In his article “The First Three Rocky Movies Were Nothing But White Wish Fulfillment,” Joe Flaherty’s criticism has to do with the series up to the article in 1982. More than Gallantz, Flaherty criticizes the boxing. This includes how Creed picks a mediocre fighter like Rocky. According to Flaherty, in reality, Ali would choose fighters to go up against through a rigorous screening process.
Flaherty sees the driving force of the film as Stallone rewriting history with Apollo Creed. He describes it as “bordering on a colonial restoration.” He says that the first film had some restraint, with Rocky losing at the end instead of winning. A great deal of his article deals with the newly released Rocky III (1982), in which Rocky goes up against a new opponent, Clubber Lang (Mr. T).
Portrayal of Muhammad Ali
Both Gallantz and Flaherty see Apollo Creed as a desecration of Muhammad Ali.
In Gallantz’ article, he points out that Apollo Creed is a caricature meant to evoke Muhammad Ali, but “erases all traces of his uphill battle against authority.” While he is great businessman and promoter, he also acts in arrogant manner and assumes that he can easily beat Rocky, making him seem lazy. Gallantz also points out that Rocky’s personality and name are meant to invoke Rocky Marciano, a man who was known as non-violent and gentle out of the ring. By creating such a mild-mannered character as the hero, it makes the audience detest his arrogant opponent even more.
In Flaherty’s article, Flaherty sees Apollo Creed as what white men wished would have happened with Muhammad Ali. Since Ali’s career was largely successful, the films allow white audiences to live out a fantasy of Ali getting his comeuppance. In the third film, Creed becomes a kind trainer to Rocky. Flaherty speculates “all this might be Stallone’s apology for so shamelessly bastardizing his legend.”
In both cases, both articles critique what they dislike about the portrayal of Muhammad Ali.
Muhammad Ali Response to Rocky
In 1979, Film critic Roger Ebert did an interview with Muhammad Ali. During their interview, they watched the recently released Rocky II. While criticizing the boxing (including the cutting of the eye), Ali liked the film, calling it “a great movie.” Ali also said that Creed was him. After the screening, Ebert asked what Ali thought about Rocky winning the fight over Creed. Ali responded:
“For the black man to come out superior would be against America’s teachings. I have been so great in boxing they had to create an image like Rocky, a white image on the screen, to counteract my image in the ring. America has to have its white images, no matter where it gets them. Jesus, Wonder Woman, Tarzan and Rocky.”
La La Land
On the other hand, more criticisms of La La Land came in faster. While the racial criticisms for Rocky came out in film magazines over a series of years, the criticisms of La La Land appeared over weeks and months.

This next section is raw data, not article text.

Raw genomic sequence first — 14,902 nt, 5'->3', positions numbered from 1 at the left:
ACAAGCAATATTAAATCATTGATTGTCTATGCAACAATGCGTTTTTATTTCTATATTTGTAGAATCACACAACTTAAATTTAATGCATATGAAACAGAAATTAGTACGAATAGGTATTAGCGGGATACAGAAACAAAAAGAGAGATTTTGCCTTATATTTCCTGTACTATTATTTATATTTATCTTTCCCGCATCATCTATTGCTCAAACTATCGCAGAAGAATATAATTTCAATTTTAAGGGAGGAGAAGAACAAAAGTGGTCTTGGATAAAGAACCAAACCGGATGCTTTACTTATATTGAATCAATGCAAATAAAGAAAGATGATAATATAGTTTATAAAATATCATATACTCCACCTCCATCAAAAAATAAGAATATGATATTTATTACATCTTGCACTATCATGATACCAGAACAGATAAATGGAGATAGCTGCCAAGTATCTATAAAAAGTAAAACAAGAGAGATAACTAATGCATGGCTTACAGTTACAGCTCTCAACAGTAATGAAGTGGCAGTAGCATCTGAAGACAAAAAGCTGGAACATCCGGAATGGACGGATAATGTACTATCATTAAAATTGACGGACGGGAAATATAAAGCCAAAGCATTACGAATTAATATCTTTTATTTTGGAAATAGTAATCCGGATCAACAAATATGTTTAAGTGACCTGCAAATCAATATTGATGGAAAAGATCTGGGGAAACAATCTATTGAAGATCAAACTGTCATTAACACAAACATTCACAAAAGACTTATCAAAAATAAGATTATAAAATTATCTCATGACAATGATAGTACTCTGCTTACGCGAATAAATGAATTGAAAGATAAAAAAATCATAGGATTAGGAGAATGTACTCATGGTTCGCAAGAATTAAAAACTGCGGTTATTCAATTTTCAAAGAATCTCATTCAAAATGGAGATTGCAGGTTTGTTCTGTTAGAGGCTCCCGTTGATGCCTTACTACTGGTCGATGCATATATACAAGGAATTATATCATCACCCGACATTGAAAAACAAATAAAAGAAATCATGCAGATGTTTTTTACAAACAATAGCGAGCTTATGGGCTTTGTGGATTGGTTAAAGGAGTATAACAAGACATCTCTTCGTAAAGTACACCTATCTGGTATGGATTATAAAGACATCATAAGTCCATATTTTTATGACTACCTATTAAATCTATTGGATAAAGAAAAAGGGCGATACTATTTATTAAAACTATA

Multiple critics felt that the film had a white Savior complex. One of the primary criticisms of the movie was that the male lead is a white man out to save Jazz, while the primary black speaking role (played by John Legend) in the film is considered a sellout.
There were multiple perspectives on this.
Ira Madison of MTV news had mixed feelings about the movie. He calls it “a Trojan horse white savior film.” However, Madison does not feel that broken up about it, as this is the same year as Moonlight, Fences, and Hidden Figures.
Another aspect that Madison examines in his article is Chazelle’s previous work and the production of this film. He mentions that Chazelle’s previous film Guy and Madison On a Park Bench starred a black man and Hispanic woman. He also brings up that Chazelle approached Michael B. Jordan to star in the film. Madison theorizes that this casting decision would have caused Lionsgate to make and sell the movie as less of a fantasy due to the racial politics of the situation.
Ruby Lott-Lavigna of Wired said that the movie does not seem to be quite set in reality with a stable defined time period. Phones and 1950’s dance numbers bump up against each other. However, this unreality that celebrates jazz seems to exist outside of the actual history of Jazz. Lott-Lavigna also brings up how Ryan Gosling’s Seb talks over actual Jazz musicians to explain the greatness of Jazz to Emma Stone.
In an article for the Hollywood Reporter, former basketball player Kareem Abdul-Jabbar questioned the way the film portrayed Jazz. While he liked the film, he had criticisms of its message. He disliked how the film chose portray a noble white man as a noble figure trying to save jazz, while portraying a man of color as a sellout. Abdul-Jabbar felt that having this character also be the only prominent character in the story did not help matters, as it plays into simplistic Hollywood storytelling.
While criticisms could gain greater visibility faster, so could quick responses. When Emma Stone received criticism about playing a part Asian character, she went on Saturday Night Live (1975 -). Similarly, Saturday Night Live made a skit about the controversy that La La Land received.
While both of these films faced similar Criticisms, the time periods they were released in affected the way they received this criticism. A change in technology and news media affected how this criticism was received and processed.
With Rocky, some of the criticism has changed with the reboot. In 2015, Warner Brothers rebooted the Rocky series with Creed. The new series follows Adonis Creed (Michael B. Jordan), the illegitimate son of Apollo Creed. He becomes the focus of the story while Rocky serves as his trainer. With Creed II, director Steve Caple Jr. wrote the screenplay based on an outline Stallone wrote. Working with Jordan and Stallone, Caple Jr. added in Jordan’s uncertainties of living up to famous black actors like Denzel Washington and Will Smith. This added an uncertainty to the story that both Caple Jr. and Jordan wanted.